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This War: What Ukrainians Know… And What I Have Learned.

Robert Gamble


 

Anecdotally, the war seems to be going well for Ukraine. What does it mean for this war to go well? Almost six months in, I am as shocked and mystified by what is happening as I would be if the Armed Forces of Jacksonville, Florida attacked Savannah. Every day, I read stories of local victories, but I know Ukraine is reluctant to share stories of defeat; it’s hard to judge. Language is always a problem. “They repositioned,” in lieu of “They fled.” We have estimates: soldiers dead or injured, mostly Russians. We don’t get troop movements. Recently, Zelensky berated his generals for speaking with journalists about strategy--for good reason. I read reports about the Russian Army: outdated weapons, lack of trained soldiers, and low morale, but I wonder if this is news to encourage Ukraine and de-moralize Russia.

At this moment in the war, there's a dark cloud with the Russian buildup of troops (25,000 soldiers, an estimate from BBC and others) on the east side of Nikolaev. This is to keep Kherson and begin the assault to occupy Nikolaev. This morning, I read (on BBC), that Ukraine is positioning troops in response. Large numbers are difficult to hide. A showdown, it seems. If the Russian Army prevails at Nikolaev, Odessa will be next.

This would be a bloody fight. Odessa has one million people, and several hundred thousand are eligible to shoulder a weapon. Odessians will be desperate to protect and defend. Odessa is predominantly Russian-speaking; one imagines residents siding with Russia, but a bloodline kind of loyalty to the city of Odessa comes first. Attempts in the past to rally Odessians toward Russia have failed.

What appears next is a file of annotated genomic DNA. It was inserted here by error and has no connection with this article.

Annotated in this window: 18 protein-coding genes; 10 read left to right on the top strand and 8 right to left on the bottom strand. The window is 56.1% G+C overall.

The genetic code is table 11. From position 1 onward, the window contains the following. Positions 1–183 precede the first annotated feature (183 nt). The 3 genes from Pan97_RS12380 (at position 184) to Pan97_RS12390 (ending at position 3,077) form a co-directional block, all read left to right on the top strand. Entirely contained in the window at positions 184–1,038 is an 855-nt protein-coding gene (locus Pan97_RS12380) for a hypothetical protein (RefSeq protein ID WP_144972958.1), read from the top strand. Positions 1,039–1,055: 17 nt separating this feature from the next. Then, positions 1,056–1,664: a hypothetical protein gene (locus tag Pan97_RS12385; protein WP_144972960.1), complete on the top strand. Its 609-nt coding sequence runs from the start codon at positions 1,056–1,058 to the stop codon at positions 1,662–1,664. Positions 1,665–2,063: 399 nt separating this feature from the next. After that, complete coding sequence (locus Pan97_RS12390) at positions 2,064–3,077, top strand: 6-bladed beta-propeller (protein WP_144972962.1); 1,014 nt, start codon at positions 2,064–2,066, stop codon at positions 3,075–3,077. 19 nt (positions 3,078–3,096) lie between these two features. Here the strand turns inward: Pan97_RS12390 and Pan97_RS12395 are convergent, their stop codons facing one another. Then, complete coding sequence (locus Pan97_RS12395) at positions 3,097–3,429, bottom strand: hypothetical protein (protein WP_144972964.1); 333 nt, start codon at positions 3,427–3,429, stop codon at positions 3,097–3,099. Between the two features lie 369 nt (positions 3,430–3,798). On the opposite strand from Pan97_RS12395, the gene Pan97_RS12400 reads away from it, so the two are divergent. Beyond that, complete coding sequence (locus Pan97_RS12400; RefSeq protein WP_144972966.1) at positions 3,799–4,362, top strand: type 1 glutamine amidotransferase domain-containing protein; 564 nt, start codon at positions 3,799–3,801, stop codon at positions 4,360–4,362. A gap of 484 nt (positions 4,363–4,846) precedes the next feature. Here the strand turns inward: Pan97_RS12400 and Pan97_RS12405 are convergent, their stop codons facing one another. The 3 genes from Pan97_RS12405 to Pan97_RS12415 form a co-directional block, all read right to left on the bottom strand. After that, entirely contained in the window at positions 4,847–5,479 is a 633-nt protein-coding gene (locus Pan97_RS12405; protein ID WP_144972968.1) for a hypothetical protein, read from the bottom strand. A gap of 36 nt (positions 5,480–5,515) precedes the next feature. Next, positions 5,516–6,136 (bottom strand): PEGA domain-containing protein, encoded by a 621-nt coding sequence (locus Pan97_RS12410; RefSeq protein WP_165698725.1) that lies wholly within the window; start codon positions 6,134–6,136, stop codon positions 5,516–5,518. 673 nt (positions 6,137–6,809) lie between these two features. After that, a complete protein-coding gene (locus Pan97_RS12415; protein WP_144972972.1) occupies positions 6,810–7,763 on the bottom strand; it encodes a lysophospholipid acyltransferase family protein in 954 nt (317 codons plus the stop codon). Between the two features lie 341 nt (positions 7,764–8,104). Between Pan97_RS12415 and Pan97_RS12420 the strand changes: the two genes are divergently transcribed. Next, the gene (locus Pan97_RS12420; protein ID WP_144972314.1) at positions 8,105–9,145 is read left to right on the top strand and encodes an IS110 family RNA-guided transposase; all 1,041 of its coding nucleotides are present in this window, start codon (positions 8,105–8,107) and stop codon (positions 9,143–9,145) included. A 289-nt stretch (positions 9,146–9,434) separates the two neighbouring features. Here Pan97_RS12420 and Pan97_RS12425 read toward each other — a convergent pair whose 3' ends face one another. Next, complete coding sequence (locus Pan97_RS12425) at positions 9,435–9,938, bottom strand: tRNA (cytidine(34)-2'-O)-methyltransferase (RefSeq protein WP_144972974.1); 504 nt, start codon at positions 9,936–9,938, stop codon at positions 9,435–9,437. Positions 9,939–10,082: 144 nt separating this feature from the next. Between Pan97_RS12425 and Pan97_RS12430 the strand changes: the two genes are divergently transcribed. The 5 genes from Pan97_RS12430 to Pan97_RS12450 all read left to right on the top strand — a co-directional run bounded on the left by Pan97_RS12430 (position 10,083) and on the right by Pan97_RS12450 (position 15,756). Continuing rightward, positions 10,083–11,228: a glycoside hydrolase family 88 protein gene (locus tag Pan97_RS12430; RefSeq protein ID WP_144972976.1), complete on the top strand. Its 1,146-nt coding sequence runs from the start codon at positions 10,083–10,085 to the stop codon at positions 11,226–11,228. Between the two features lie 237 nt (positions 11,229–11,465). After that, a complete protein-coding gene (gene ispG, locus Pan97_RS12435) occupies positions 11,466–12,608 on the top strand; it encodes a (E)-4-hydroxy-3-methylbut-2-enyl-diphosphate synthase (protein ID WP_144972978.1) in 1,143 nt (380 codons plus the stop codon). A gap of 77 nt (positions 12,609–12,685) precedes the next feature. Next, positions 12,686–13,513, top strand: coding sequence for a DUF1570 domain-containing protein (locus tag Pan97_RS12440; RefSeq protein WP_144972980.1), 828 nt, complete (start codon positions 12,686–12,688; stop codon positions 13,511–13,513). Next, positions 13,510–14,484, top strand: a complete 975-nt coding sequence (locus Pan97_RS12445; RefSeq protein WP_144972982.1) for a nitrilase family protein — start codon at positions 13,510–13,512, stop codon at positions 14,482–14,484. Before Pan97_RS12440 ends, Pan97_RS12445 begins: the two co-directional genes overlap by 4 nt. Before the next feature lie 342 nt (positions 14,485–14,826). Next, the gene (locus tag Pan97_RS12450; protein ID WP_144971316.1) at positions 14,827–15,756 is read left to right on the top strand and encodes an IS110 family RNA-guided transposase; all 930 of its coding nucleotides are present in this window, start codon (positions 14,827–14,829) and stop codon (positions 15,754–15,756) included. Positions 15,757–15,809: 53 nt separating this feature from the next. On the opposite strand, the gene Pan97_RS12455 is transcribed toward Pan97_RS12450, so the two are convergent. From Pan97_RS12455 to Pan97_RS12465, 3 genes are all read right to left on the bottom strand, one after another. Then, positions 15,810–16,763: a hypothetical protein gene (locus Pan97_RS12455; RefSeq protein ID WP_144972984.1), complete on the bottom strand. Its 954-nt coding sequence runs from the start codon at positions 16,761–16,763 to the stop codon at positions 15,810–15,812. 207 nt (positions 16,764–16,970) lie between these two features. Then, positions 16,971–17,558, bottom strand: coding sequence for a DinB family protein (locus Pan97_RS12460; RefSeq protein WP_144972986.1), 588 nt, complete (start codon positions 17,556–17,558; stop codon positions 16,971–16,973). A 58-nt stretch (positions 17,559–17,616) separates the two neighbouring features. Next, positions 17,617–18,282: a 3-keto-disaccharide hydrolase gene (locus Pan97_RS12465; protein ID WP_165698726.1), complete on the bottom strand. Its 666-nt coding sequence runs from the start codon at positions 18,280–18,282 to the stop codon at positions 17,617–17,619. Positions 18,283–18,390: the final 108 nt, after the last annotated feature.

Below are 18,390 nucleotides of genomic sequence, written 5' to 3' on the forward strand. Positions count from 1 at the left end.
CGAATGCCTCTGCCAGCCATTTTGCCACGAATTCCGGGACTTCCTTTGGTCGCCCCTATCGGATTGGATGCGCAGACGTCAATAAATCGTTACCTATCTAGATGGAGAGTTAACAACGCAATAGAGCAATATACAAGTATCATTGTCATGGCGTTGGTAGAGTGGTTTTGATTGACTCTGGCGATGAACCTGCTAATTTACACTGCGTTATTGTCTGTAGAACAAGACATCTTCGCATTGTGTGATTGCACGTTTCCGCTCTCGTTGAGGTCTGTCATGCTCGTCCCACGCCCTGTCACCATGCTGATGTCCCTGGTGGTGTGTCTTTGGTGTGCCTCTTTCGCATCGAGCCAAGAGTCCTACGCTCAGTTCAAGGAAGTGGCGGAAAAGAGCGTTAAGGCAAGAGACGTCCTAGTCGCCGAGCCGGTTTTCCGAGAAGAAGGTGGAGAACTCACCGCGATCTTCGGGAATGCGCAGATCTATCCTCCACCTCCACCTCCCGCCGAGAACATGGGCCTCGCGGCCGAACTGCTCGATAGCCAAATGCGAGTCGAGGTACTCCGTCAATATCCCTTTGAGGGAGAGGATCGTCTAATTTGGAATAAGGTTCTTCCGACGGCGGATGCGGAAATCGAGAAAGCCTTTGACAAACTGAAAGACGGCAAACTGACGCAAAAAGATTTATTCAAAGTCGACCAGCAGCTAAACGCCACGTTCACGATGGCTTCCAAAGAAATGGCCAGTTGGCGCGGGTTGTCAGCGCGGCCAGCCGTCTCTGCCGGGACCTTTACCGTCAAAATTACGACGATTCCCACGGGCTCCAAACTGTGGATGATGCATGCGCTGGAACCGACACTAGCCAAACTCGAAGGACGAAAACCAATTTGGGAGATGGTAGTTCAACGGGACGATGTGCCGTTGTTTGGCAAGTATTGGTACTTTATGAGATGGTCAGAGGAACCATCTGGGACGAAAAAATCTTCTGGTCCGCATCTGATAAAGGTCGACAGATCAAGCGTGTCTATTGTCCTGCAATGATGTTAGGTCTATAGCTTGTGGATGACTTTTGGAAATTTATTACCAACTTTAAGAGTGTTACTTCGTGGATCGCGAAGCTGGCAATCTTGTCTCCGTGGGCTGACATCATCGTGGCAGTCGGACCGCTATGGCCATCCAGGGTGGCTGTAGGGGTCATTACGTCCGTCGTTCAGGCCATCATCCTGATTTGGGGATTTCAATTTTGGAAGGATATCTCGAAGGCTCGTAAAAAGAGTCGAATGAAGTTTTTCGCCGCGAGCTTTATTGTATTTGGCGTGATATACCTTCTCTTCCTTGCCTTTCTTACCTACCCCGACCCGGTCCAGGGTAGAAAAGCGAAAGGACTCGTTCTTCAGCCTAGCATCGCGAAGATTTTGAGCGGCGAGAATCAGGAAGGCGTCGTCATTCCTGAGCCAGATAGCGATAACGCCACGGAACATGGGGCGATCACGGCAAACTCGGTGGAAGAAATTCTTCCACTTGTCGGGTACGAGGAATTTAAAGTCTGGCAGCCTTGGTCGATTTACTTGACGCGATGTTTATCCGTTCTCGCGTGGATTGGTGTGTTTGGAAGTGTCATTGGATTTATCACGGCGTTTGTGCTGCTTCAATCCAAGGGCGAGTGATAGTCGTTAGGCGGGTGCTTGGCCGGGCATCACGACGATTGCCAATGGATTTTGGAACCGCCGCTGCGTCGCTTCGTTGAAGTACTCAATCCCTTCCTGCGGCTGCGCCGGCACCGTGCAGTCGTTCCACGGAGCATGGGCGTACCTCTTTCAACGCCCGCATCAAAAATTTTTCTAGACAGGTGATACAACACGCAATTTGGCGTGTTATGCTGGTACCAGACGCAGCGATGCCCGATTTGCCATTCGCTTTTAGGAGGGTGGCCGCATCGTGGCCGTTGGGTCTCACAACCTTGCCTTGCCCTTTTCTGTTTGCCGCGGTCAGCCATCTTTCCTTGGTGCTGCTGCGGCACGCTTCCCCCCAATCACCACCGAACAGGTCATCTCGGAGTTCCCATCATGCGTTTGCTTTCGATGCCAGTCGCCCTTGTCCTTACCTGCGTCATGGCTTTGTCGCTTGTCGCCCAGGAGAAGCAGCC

If Russia occupied the city, they would soon control the entire coast of the Black Sea. But even to begin that assault will be demoralizing for any Russian who has vacationed in Odessa. Many have. Who would be eager to sight artillery onto the newly restored and beautiful Opera House? And all those French-designed and restored buildings protected by cherubs and gargoyles. Who could level a canon at them?

On the other hand, many Russian soldiers were recruited from Syria and Chechnya. Those who vacationed in Odessa would be people of means, officers, E-5, and above. The Russian army does not have a large percentage of people of means. The pay is terribly low and most Russian soldiers come from rural Russia. Never seen the city. Not even Mcdonald's.

Someone said, why doesn't Ukraine just give up, save all those buildings and people, but Russian occupation means change-of-government in every city? Every Mayor loyal to Ukraine would be gone. It means Russian ownership of all natural resources, wheat, coal, sunflower seeds, and more. It means Russian oligarchs come in and buy up land and buildings, invest, remodel and make the profits: property at bargain prices, the long-term end of Ukrainian sovereignty, and the expansion of the Russian economy. It will go the way of Czechoslovakia in '68, a culture of informants and lies, driven by fear. Read Milan Kundera's "Lightness of Being."

Here's how it works: a well-known member of the community, the Director of the privately funded medical center has written articles online supporting the continued independent status of the medical center, or the owner of an oil and gas drilling company has written articles online on the benefits of private ownership of oil and gas production and the need for lower taxation.

The new Mayor of Odessa, (now appointed not elected, by the new Governor of the region, also appointed not elected by the office of the new President of the nation), with the help of professionals, looks into the past lives of the director and owner. Going way back to college, they find some damaging information on each, some sex or money scandal, and soon there is someone in the office of the president of the medical center and someone having lunch with the owner of the oil and gas company. “Be reasonable, you are a reasonable man. Why throw away your life and career? Think of your family. Simply write another article that retracts your former opinions and leans toward the new Mayor's direction of thinking, Say, for example, these enterprises need to be nationalized and public taxation increased to further fund the government. Do that, you can keep your job, and no one will ever open this file.”